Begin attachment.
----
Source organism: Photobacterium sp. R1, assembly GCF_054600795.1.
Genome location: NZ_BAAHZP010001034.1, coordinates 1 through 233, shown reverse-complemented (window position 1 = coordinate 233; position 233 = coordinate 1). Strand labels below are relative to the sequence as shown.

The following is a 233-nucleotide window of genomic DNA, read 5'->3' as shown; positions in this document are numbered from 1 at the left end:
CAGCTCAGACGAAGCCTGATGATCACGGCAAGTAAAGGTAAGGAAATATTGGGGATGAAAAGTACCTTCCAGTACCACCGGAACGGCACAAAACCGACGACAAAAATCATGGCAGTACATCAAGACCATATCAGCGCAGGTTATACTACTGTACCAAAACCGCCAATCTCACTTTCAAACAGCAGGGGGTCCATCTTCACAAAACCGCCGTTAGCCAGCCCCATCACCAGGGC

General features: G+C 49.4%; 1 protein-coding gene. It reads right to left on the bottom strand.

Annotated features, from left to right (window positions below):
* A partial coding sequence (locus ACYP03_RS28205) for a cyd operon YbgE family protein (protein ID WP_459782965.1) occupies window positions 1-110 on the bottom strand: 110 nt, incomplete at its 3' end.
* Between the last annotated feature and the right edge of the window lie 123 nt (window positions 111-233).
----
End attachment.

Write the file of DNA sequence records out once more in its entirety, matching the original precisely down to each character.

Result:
Source organism: Photobacterium sp. R1, assembly GCF_054600795.1.
Genome location: NZ_BAAHZP010001034.1, coordinates 1 through 233, shown reverse-complemented (window position 1 = coordinate 233; position 233 = coordinate 1). Strand labels below are relative to the sequence as shown.

The following is a 233-nucleotide window of genomic DNA, read 5'->3' as shown; positions in this document are numbered from 1 at the left end:
CAGCTCAGACGAAGCCTGATGATCACGGCAAGTAAAGGTAAGGAAATATTGGGGATGAAAAGTACCTTCCAGTACCACCGGAACGGCACAAAACCGACGACAAAAATCATGGCAGTACATCAAGACCATATCAGCGCAGGTTATACTACTGTACCAAAACCGCCAATCTCACTTTCAAACAGCAGGGGGTCCATCTTCACAAAACCGCCGTTAGCCAGCCCCATCACCAGGGC

General features: G+C 49.4%; 1 protein-coding gene. It reads right to left on the bottom strand.

Annotated features, from left to right (window positions below):
* A partial coding sequence (locus ACYP03_RS28205) for a cyd operon YbgE family protein (protein ID WP_459782965.1) occupies window positions 1-110 on the bottom strand: 110 nt, incomplete at its 3' end.
* Between the last annotated feature and the right edge of the window lie 123 nt (window positions 111-233).